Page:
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I have to work on a fortran program, which used to be compiled using Microsoft Compaq Visual Fortran 6.6. I would prefer to work with gfortran but I have met lots of problems. The main problem is that the generated binaries have different behaviours. My program takes an input file and then has to generate an output file. But sometimes, when using the binary compiled by gfortran, it crashes before its end, or gives different numerical results. This a program written by researchers which uses a lot of float numbers.

So my question is: what are the differences between these two compilers which could lead to this kind of problem?

edit: My program computes the values of some parameters and there are numerous iterations. At the beginning, everything goes well. After several iterations, some NaN values appear (only when compiled by gfortran).

edit: Think you everybody for your answers. So I used the intel compiler which helped me by giving some useful error messages. The origin of my problems is that some variables are not initialized properly. It looks like when compiling with compaq visual fortran these variables take automatically 0 as a value, whereas with gfortran (and intel) it takes random values, which explain some numerical differences which add up at the following iterations. So now the solution is a better understanding of the program to correct these missing initializations.

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4 Answers 4

up vote 1 down vote accepted

There can be several reasons for such behaviour. What I would do is:

  1. Switch off any optimization

  2. Switch on all debug options. If you have access to e.g. intel compiler, use ifort -CB -CU -debug -traceback. If you have to stick to gfortran, use valgrind, its output is somewhat less human-readable, but it's often better than nothing.

  3. Make sure there are no implicit typed variables, use implicit none in all the modules and all the code blocks.

  4. Use consistent float types. I personally always use real*8 as the only float type in my codes. If you are using external libraries, you might need to change call signatures for some routines (e.g., BLAS has different routine names for single and double precision variables).

If you are lucky, it's just some variable doesn't get initialized properly, and you'll catch it by one of these techniques. Otherwise, as M.S.B. was suggesting, a deeper understanding of what the program really does is necessary. And, yes, it might be needed to just check the algorithm manually starting from the point where you say 'some NaNs values appear'.

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I don't know about the crash but some differences in the results of numerical code in an Intel machine can be due to one compiler using 80-doubles and the other 64-bit doubles, even if not for variables but perhaps for temporary values. Moreover, floating-point computation is sensitive to the order elementary operations are performed. Different compilers may generate different sequence of operations.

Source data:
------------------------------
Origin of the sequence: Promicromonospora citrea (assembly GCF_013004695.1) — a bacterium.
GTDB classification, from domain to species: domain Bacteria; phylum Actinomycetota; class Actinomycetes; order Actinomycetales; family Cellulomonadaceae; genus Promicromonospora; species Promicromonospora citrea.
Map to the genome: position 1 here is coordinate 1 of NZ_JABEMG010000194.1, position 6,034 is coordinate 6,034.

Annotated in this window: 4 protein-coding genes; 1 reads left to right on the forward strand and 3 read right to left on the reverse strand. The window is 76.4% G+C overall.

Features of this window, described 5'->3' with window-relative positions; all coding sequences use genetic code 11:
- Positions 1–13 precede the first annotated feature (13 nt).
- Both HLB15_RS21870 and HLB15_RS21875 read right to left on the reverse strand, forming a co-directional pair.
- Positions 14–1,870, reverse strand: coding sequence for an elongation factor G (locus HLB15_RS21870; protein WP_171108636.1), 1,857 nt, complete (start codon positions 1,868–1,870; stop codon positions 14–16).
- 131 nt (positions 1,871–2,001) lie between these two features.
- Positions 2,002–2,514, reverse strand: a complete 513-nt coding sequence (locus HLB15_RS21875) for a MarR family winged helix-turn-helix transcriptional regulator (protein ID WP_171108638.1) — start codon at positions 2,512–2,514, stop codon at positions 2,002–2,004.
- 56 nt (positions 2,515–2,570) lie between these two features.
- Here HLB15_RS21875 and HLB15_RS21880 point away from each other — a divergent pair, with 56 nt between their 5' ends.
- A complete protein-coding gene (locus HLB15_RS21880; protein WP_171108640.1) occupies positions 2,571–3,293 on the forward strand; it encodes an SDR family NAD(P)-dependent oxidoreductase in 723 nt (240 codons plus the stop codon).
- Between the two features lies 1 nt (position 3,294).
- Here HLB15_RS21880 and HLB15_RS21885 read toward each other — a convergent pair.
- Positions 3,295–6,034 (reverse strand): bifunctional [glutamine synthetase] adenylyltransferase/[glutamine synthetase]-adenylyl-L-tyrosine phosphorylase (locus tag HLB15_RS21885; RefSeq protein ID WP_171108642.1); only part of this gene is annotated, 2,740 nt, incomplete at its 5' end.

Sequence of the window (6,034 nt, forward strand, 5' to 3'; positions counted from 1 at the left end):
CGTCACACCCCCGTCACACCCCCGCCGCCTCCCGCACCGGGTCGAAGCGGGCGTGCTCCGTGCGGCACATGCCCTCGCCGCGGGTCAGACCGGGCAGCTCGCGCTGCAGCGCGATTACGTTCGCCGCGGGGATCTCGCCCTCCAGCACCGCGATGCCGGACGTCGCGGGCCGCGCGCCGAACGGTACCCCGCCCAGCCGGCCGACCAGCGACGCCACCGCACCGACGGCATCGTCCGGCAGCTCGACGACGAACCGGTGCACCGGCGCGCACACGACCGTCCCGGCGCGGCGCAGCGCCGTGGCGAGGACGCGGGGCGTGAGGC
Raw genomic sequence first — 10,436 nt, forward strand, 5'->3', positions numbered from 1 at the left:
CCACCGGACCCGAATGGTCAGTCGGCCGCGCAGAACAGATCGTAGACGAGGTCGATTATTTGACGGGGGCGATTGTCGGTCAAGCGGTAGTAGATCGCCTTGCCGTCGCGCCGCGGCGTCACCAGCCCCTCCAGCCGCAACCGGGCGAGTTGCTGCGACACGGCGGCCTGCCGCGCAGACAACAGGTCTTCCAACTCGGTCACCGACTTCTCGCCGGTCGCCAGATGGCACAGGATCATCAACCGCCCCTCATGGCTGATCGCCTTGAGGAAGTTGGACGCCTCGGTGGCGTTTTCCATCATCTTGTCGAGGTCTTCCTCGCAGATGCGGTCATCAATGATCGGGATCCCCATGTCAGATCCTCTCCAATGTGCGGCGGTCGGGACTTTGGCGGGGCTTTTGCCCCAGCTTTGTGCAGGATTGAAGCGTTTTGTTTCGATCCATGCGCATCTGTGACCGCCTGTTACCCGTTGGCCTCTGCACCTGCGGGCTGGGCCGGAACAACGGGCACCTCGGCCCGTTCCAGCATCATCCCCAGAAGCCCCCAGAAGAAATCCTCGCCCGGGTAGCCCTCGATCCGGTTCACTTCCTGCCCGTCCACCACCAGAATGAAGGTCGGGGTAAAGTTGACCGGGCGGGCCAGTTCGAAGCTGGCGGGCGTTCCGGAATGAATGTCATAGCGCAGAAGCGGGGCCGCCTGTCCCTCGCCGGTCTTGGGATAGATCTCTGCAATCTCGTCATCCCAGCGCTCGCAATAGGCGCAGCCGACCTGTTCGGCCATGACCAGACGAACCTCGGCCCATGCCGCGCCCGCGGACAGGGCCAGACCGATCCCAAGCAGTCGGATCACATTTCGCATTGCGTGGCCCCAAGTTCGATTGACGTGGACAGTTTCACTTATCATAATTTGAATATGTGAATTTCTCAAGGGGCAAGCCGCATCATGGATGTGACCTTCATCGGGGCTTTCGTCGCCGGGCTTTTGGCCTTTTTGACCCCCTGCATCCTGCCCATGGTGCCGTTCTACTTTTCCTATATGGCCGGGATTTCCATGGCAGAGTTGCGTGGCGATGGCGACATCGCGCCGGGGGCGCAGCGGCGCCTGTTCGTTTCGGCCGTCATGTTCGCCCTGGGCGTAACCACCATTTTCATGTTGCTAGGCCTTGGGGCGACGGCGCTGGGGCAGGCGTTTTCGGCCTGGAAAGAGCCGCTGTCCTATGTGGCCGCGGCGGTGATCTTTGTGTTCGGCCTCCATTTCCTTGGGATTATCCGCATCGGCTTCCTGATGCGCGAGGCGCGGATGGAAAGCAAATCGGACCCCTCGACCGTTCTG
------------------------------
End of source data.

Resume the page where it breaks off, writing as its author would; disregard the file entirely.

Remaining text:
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Different compilers can emit different instructions for the same source code. If a numerical calculation is on the boundary of working, one set of instructions might work, and another not. Most compilers have options to use more conservative floating point arithmetic, versus optimizations for speed -- I suggest checking the compiler options that you are using for the available options. More fundamentally this problem -- particularly that the compilers agree for several iterations but then diverge -- may be a sign that the numerical approach of the program is borderline. A simplistic solution is to increase the precision of the calculations, e.g., from single to double. Perhaps also tweak parameters, such as a step size or similar parameter. Better would be to gain a deeper understanding of the algorithm and possibly make a more fundamental change.

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S.B. Is there really a reason to use single precision floats at all? – ev-br Feb 11 '11 at 0:50
My practice is to think about the precision of every variable. If single float or regular integer is enough, so be it. If not, or in doubt, more. Here are some options to use when debugging with gfortran: -O2 -fimplicit-none -Wall -Wline-truncation -Wcharacter-truncation -Wsurprising -Waliasing -Wimplicit-interface -Wunused-parameter -fwhole-file -fcheck=all -std=f2008 -pedantic -fbacktrace. – M. S. B. Feb 11 '11 at 2:26
Do NOT use -ffast-math, -funsafe-math-optimizations, -freciprocal-mat-freciprocal-math OR -fassociative-math -- see the gcc manual. Also be sure to specify the precision of constants. – M. S. B. Feb 11 '11 at 2:37
@ M.S.B. Wow, thanks for the list of gfortran debug options! Will bookmark your answer for use in those unfortunate cases where only gfortran is available. Just for my information: will the set of options you've listed catch an uninitialized variable? – ev-br Feb 16 '11 at 0:05

Differences in different type implementations, differences in various non-Standard vendor extensions, could be a lot of things.

Here are just some of the language features that differ (look at gfortran and intel). Programs written to fortran standard work on every compiler the same, but a lot of people don't know what are the standard language features, and what are the language extensions, and so use them ... when compiled with a different compiler troubles arise.

If you post the code somewhere I could take a quick look at it; otherwise, like this, 'tis hard to say for certain.

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